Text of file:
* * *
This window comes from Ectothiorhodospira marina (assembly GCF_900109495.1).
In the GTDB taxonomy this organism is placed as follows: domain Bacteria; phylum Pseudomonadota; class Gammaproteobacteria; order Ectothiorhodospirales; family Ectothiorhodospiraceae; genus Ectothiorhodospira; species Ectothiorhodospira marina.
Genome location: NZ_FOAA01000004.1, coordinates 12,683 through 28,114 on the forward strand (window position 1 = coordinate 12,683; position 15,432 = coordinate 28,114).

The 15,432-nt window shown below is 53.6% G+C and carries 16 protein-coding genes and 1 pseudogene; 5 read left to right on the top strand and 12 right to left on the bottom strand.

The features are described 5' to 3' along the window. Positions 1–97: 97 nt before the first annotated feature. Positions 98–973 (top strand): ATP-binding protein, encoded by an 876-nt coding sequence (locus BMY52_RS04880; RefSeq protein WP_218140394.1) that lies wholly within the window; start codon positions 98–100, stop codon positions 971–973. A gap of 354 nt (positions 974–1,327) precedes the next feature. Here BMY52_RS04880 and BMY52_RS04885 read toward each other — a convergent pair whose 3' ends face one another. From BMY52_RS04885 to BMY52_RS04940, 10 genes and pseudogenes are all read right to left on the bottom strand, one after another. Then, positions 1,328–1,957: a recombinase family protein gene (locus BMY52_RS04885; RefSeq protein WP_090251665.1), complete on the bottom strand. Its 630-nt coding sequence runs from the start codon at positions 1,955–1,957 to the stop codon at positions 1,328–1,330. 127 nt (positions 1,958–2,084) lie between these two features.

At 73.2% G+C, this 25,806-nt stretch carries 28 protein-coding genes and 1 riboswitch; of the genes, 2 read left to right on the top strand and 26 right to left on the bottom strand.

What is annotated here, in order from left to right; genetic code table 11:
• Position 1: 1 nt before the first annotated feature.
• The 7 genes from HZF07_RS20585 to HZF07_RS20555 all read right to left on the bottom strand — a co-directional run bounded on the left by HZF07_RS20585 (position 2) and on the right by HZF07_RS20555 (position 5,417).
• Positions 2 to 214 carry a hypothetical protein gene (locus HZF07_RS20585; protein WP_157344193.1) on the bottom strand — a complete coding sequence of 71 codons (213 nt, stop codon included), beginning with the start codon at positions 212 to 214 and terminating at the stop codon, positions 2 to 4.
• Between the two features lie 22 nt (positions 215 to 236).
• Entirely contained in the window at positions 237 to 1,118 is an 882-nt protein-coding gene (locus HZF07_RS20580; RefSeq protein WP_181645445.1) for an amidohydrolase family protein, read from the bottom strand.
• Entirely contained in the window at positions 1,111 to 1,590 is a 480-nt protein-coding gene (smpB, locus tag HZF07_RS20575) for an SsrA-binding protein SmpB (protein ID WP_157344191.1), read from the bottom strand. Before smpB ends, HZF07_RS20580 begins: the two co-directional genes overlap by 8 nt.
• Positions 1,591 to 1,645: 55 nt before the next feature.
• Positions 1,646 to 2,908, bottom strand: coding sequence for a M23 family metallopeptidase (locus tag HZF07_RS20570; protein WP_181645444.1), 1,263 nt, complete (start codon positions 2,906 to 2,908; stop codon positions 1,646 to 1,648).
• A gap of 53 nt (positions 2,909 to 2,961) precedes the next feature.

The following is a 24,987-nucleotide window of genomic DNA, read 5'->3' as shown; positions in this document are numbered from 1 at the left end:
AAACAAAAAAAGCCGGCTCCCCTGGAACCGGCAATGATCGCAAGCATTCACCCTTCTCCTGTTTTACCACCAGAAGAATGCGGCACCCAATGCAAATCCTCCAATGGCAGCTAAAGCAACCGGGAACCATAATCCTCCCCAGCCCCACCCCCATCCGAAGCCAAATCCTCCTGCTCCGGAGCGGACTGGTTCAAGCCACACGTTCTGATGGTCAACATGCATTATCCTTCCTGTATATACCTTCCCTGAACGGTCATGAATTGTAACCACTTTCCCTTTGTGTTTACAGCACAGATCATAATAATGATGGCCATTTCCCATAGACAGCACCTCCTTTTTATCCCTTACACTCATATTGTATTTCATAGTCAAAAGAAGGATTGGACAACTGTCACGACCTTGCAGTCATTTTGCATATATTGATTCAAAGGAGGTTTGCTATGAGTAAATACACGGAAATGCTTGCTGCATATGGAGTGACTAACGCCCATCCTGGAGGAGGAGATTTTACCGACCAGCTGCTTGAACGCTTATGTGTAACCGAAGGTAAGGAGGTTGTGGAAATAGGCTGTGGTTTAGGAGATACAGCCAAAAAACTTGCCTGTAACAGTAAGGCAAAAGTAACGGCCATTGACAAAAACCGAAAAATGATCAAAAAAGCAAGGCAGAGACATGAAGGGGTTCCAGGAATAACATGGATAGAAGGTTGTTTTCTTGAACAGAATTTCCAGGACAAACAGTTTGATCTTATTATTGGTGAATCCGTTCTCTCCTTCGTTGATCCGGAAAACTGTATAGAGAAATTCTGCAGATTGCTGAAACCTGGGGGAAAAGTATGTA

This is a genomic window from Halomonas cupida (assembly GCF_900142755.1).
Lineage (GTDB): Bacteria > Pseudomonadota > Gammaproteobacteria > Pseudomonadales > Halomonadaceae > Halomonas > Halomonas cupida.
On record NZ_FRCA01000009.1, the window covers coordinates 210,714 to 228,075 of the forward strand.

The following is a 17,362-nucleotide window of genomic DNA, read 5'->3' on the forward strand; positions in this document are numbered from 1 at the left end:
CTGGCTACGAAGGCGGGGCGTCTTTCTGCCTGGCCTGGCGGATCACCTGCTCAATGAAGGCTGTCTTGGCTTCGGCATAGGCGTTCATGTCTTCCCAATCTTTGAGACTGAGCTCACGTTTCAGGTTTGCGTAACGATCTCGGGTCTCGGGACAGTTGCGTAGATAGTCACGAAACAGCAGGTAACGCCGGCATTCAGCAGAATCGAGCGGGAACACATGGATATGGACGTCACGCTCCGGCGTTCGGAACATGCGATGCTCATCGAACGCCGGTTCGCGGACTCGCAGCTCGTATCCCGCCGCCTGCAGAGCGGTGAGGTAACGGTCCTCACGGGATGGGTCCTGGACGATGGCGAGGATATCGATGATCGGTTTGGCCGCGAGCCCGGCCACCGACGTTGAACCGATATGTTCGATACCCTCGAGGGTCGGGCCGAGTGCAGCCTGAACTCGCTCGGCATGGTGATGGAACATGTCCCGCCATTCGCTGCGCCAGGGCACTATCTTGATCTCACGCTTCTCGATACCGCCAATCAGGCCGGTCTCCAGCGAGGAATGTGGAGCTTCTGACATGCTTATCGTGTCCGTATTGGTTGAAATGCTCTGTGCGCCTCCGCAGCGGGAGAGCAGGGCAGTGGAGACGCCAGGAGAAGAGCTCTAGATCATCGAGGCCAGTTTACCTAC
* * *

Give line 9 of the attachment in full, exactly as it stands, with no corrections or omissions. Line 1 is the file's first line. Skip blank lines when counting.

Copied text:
• The 7 genes from HZF07_RS20585 to HZF07_RS20555 all read right to left on the bottom strand — a co-directional run bounded on the left by HZF07_RS20585 (position 2) and on the right by HZF07_RS20555 (position 5,417).